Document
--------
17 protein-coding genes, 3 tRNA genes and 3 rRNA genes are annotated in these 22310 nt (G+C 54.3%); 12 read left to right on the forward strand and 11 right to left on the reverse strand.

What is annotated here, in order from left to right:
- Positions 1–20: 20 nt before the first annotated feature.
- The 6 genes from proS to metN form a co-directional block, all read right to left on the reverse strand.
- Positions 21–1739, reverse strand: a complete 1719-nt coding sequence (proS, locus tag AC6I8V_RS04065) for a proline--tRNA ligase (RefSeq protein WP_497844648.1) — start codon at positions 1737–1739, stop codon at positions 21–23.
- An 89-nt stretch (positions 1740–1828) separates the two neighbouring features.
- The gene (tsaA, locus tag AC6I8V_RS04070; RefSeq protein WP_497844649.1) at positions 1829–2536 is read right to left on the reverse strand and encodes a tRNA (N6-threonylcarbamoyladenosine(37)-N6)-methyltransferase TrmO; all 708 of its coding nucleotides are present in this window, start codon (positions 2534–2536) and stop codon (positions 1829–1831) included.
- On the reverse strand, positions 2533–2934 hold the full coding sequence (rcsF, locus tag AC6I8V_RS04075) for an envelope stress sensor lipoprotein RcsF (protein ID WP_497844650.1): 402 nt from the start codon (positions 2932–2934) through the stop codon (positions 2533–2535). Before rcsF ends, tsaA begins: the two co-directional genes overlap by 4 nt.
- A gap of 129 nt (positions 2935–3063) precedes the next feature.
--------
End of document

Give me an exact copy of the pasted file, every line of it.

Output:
17 protein-coding genes, 3 tRNA genes and 3 rRNA genes are annotated in these 22310 nt (G+C 54.3%); 12 read left to right on the forward strand and 11 right to left on the reverse strand.

What is annotated here, in order from left to right:
- Positions 1–20: 20 nt before the first annotated feature.
- The 6 genes from proS to metN form a co-directional block, all read right to left on the reverse strand.
- Positions 21–1739, reverse strand: a complete 1719-nt coding sequence (proS, locus tag AC6I8V_RS04065) for a proline--tRNA ligase (RefSeq protein WP_497844648.1) — start codon at positions 1737–1739, stop codon at positions 21–23.
- An 89-nt stretch (positions 1740–1828) separates the two neighbouring features.
- The gene (tsaA, locus tag AC6I8V_RS04070; RefSeq protein WP_497844649.1) at positions 1829–2536 is read right to left on the reverse strand and encodes a tRNA (N6-threonylcarbamoyladenosine(37)-N6)-methyltransferase TrmO; all 708 of its coding nucleotides are present in this window, start codon (positions 2534–2536) and stop codon (positions 1829–1831) included.
- On the reverse strand, positions 2533–2934 hold the full coding sequence (rcsF, locus tag AC6I8V_RS04075) for an envelope stress sensor lipoprotein RcsF (protein ID WP_497844650.1): 402 nt from the start codon (positions 2932–2934) through the stop codon (positions 2533–2535). Before rcsF ends, tsaA begins: the two co-directional genes overlap by 4 nt.
- A gap of 129 nt (positions 2935–3063) precedes the next feature.